ch5 - Chapter5: , eachproduct

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Chapter 5: Activity-Based Costing and Activity-Based Management To measure the cost of producing each product, you must track activity costs for  each product. Activity-based costing systems help companies make better decisions about  pricing and product mix.  Broad averaging has resulted in greater inaccuracy of product costs.  The use of a single, plant-wide MOH rate to allocate costs to products often  produces unreliable cost data.  Peanut-butter costing means using  broad averages for assigning cost of  resources uniformly to cost objects, when products in fact, use those resources in  non-uniform ways.  Undercosting and Overcosting: Undercosted products will be underpriced and may even leads to sales that result  in losses. Overcosted products will be overpriced and lose market share to competitors. Product-Cost-Cross-Subsidization:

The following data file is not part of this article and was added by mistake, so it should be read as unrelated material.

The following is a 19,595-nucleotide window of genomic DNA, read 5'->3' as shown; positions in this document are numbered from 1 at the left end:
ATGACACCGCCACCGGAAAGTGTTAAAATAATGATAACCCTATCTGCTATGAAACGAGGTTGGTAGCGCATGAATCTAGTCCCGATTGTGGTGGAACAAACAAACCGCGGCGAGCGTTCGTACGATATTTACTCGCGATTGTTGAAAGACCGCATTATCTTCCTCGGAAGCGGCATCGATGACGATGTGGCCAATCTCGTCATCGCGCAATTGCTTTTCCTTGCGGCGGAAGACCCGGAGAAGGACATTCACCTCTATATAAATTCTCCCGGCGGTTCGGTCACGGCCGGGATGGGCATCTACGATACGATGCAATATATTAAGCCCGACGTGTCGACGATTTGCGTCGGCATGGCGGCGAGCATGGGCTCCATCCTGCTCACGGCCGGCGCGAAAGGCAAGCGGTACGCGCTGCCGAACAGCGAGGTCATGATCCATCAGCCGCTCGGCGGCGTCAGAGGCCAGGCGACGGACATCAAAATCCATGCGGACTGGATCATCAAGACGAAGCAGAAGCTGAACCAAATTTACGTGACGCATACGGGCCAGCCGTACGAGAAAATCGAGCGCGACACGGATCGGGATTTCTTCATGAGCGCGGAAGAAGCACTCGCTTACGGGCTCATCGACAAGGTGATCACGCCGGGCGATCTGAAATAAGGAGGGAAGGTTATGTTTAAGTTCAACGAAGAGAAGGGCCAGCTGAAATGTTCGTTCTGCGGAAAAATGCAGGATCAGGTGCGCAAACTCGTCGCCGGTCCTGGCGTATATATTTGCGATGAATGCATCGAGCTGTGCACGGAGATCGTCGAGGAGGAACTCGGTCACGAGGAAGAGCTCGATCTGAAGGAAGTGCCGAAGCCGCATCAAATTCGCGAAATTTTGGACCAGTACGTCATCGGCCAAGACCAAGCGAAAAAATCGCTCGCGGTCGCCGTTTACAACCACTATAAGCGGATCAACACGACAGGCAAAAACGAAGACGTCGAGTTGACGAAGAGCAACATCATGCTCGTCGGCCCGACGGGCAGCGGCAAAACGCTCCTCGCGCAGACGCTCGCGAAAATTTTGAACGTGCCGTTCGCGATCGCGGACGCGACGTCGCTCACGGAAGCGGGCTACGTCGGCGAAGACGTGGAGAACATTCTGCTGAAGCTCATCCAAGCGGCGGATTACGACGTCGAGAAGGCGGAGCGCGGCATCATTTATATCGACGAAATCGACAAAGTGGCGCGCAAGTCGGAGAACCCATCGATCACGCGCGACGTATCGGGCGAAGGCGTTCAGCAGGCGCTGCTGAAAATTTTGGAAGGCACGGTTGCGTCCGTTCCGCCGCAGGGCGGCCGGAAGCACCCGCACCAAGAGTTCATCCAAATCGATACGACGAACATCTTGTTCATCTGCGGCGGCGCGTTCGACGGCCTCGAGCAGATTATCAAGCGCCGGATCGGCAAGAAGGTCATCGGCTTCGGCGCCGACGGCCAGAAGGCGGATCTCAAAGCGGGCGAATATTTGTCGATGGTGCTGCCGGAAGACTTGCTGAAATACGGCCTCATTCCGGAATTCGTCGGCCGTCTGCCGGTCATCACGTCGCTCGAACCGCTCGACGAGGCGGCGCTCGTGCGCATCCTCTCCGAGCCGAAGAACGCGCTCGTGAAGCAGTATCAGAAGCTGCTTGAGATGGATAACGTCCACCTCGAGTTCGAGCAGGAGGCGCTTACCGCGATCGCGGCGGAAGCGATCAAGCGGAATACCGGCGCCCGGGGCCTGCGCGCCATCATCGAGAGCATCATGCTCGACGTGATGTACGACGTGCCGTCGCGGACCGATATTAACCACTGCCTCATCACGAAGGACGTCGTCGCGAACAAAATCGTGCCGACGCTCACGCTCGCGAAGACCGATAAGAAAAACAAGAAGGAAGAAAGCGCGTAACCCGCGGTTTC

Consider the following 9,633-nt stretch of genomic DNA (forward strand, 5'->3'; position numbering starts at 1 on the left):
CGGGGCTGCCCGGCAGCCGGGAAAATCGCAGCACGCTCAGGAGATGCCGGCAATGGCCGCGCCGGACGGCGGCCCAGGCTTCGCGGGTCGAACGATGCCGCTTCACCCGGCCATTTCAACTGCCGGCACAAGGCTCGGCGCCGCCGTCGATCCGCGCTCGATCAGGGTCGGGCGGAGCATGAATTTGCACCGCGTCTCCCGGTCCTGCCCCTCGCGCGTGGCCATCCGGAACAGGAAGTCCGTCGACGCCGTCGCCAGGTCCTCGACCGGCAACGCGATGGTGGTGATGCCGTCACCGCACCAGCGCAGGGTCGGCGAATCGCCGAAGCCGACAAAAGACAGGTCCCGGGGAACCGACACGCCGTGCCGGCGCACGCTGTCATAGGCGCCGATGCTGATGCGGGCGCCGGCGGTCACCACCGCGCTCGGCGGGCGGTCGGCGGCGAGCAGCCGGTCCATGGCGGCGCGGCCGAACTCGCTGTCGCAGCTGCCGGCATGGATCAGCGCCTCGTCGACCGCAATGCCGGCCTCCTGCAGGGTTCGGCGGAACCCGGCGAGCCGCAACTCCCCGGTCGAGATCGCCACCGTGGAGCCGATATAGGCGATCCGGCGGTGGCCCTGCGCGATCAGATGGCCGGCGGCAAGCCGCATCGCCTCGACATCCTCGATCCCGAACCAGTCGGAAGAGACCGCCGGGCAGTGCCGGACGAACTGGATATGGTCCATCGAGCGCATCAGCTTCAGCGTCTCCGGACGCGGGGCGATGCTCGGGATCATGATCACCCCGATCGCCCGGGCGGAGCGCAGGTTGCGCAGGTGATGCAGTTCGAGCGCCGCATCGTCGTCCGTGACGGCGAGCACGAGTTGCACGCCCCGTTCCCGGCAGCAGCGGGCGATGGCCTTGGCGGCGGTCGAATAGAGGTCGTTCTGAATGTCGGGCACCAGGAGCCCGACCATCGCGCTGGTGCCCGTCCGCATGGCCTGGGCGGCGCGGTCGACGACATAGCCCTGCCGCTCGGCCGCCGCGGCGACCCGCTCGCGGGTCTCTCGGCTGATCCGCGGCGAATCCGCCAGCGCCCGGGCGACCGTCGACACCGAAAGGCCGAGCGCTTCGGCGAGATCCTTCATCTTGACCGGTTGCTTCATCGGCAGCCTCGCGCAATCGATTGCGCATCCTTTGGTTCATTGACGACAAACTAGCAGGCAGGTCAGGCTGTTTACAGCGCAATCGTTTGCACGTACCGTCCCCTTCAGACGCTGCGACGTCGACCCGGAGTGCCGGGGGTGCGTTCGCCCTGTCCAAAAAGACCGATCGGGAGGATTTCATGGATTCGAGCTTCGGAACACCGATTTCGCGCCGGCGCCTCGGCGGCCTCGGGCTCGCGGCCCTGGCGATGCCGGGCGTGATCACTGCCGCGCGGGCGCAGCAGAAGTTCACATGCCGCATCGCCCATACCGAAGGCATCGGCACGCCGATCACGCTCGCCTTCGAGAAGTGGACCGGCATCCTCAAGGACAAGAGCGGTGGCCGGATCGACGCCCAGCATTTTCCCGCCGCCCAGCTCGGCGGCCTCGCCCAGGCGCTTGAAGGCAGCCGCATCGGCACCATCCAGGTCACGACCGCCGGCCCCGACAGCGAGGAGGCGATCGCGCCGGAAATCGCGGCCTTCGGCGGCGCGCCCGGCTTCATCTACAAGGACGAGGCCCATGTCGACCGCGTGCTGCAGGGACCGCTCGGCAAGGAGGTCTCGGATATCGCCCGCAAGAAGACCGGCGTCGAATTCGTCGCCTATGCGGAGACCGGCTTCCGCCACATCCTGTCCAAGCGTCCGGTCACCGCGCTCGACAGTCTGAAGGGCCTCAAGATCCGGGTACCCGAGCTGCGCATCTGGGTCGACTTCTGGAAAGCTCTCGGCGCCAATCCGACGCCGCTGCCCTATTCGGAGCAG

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If a company undercosts one of its products, it will overcost at least one of its  other products. Vice-versa Very common in situations where costs are uniformly spread; broadly averaged –  across multiple products without recognizing the amount of resources consumed by  each product Example Consider a bottle of wine for $40, the cost spread equally among 4 people at  dinner. Each diner would pay $10 ($40 / 4). Suppose Matthew drinks 2 glasses of wine, while Emma, James, and Jessica  drink one glass each for a total of 5 glasses.  Allocating the cost of the bottle of wine on the basis of the glasses of wine that each  diner drinks would result in Matthew paying $16 ($40 x 2/5) and each of the others  $8 ($40 x 1/5).  So, if costs were to be equally shared, Matthew is paying $6 ($16-$10) less for  the wine he consumes and each of the others are paying $2 ($10-$8) more. They are  cross-subsidizing since they are sharing the cost equally.  Job Costing Steps: 7 Steps in Job Costing: Step 1: Identify the products that are cost objects Step 2: Identify the direct (material and labor) costs of the products  Step 3: Select the cost-allocation bases to use for the allocating indirect (MOH) costs to  the product Step 4: Pool all indirect (MOH) costs for the cost objects Step 5: Compute the rate per unit of each cost-allocation base. Use the formula: BMOHR = Budgeted MOH Costs                Budgeted Quantity of Cost-Allocation Base Step 6: Compute the indirect (MOH) costs allocated for each cost objects  Applied MOH = BMOHR x  Actual  Quantity of cost allocation base used for each  product Step 7: Computer the total cost of the job by adding all direct and indirect costs assigned  to the job 
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